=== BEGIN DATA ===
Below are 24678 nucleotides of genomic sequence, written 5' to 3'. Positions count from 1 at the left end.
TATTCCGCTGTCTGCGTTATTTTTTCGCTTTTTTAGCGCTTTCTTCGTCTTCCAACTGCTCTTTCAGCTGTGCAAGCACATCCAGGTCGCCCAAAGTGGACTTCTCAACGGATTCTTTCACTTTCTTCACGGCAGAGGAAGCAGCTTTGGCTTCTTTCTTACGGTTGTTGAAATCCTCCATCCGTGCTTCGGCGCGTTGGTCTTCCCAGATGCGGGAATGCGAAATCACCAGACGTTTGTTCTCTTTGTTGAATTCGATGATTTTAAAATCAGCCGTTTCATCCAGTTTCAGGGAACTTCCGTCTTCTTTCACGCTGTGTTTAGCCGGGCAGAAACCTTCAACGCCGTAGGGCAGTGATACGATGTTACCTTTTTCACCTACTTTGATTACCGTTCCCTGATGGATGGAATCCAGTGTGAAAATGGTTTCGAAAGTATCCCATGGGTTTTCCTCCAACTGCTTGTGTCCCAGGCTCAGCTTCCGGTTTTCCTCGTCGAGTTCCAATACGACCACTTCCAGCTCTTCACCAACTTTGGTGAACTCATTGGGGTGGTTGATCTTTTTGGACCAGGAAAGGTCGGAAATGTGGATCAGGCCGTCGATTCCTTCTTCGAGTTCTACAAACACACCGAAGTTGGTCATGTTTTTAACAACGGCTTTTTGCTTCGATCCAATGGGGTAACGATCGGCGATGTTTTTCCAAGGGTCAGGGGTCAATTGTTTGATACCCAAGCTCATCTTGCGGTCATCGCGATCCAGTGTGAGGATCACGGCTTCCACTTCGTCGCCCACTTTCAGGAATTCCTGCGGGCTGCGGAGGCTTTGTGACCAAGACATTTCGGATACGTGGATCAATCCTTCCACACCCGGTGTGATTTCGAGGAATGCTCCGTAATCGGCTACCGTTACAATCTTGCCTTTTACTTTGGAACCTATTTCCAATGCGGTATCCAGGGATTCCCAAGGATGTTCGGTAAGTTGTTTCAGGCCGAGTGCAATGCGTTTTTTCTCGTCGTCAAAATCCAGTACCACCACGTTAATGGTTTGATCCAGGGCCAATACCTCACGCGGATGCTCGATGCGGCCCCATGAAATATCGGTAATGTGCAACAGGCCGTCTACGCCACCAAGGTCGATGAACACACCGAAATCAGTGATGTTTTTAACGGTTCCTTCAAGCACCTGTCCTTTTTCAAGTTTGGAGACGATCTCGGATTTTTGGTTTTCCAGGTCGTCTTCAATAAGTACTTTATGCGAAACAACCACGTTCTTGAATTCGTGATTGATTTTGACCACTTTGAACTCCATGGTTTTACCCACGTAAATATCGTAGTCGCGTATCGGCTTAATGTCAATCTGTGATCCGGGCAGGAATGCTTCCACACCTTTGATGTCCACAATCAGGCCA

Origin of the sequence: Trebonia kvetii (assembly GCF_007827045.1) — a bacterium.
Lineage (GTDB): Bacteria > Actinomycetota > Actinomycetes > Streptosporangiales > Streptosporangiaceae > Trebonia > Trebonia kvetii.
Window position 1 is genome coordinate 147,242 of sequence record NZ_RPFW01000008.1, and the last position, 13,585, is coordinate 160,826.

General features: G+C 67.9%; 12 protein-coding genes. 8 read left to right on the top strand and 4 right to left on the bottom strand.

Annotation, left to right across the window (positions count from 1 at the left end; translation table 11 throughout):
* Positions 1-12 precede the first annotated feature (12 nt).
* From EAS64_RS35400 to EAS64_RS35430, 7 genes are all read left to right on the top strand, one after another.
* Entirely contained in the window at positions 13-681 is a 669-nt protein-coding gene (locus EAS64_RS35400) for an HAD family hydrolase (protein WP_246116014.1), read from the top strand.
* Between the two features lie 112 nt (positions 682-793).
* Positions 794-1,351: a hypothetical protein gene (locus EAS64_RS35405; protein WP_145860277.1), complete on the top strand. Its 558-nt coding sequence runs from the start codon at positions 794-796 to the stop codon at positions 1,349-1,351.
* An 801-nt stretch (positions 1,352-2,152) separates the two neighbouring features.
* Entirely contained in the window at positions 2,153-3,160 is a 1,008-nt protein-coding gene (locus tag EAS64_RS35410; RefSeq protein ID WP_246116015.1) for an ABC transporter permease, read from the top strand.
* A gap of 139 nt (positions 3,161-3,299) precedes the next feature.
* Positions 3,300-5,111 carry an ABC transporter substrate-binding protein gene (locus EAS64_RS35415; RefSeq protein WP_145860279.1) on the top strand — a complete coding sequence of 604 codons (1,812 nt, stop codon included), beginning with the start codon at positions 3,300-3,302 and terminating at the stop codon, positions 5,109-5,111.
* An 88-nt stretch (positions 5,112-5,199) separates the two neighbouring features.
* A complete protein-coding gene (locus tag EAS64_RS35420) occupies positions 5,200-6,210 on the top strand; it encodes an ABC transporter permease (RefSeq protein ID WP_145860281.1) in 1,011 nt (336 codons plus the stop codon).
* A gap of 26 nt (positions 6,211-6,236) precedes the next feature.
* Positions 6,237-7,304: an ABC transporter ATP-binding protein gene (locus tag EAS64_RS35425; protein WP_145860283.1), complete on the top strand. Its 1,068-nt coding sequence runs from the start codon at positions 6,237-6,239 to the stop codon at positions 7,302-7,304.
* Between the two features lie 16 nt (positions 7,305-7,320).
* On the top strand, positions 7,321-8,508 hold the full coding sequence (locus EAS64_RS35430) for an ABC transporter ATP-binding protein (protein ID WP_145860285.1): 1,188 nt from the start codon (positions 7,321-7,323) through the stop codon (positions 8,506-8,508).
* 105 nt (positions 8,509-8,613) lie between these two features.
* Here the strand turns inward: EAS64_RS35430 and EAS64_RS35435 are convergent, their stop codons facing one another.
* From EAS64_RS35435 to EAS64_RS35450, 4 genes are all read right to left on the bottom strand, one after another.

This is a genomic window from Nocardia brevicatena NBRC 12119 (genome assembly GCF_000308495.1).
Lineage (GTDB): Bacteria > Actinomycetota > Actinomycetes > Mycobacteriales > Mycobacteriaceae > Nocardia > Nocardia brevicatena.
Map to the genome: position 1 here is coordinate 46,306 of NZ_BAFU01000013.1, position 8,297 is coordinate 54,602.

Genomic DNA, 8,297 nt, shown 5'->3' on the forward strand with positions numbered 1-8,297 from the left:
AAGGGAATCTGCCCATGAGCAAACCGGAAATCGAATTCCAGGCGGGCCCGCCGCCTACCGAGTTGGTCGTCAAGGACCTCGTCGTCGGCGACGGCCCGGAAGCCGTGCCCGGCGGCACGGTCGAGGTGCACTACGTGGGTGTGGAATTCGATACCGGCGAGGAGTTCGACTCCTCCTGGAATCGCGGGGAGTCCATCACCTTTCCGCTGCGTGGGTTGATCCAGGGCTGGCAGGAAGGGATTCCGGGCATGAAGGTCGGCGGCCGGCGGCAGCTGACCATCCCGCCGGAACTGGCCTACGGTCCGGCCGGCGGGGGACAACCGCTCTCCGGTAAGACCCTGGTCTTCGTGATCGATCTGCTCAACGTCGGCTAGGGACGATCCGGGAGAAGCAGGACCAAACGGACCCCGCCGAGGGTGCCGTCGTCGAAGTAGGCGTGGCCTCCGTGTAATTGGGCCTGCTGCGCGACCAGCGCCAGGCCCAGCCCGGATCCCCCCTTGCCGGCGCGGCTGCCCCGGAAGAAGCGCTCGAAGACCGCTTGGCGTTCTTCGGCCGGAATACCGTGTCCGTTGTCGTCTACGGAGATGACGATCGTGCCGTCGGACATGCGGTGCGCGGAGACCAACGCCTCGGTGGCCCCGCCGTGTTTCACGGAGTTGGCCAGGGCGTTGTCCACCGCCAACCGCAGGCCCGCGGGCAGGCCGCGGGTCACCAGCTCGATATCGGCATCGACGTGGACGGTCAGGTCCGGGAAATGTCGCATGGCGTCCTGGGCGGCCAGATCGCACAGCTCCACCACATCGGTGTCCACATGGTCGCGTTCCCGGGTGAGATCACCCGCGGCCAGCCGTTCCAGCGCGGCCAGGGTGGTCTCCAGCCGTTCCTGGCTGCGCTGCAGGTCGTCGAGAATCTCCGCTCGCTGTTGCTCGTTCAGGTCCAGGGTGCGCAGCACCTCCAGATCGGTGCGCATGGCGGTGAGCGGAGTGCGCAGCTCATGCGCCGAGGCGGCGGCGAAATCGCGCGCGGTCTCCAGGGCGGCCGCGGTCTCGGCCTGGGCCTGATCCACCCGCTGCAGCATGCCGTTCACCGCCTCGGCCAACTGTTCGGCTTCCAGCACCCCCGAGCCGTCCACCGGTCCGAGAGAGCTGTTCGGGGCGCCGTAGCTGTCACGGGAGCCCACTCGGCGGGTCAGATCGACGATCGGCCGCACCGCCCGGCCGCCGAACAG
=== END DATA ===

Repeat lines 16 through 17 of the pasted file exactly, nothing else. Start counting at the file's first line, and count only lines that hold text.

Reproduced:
* Positions 3,300-5,111 carry an ABC transporter substrate-binding protein gene (locus EAS64_RS35415; RefSeq protein WP_145860279.1) on the top strand — a complete coding sequence of 604 codons (1,812 nt, stop codon included), beginning with the start codon at positions 3,300-3,302 and terminating at the stop codon, positions 5,109-5,111.
* An 88-nt stretch (positions 5,112-5,199) separates the two neighbouring features.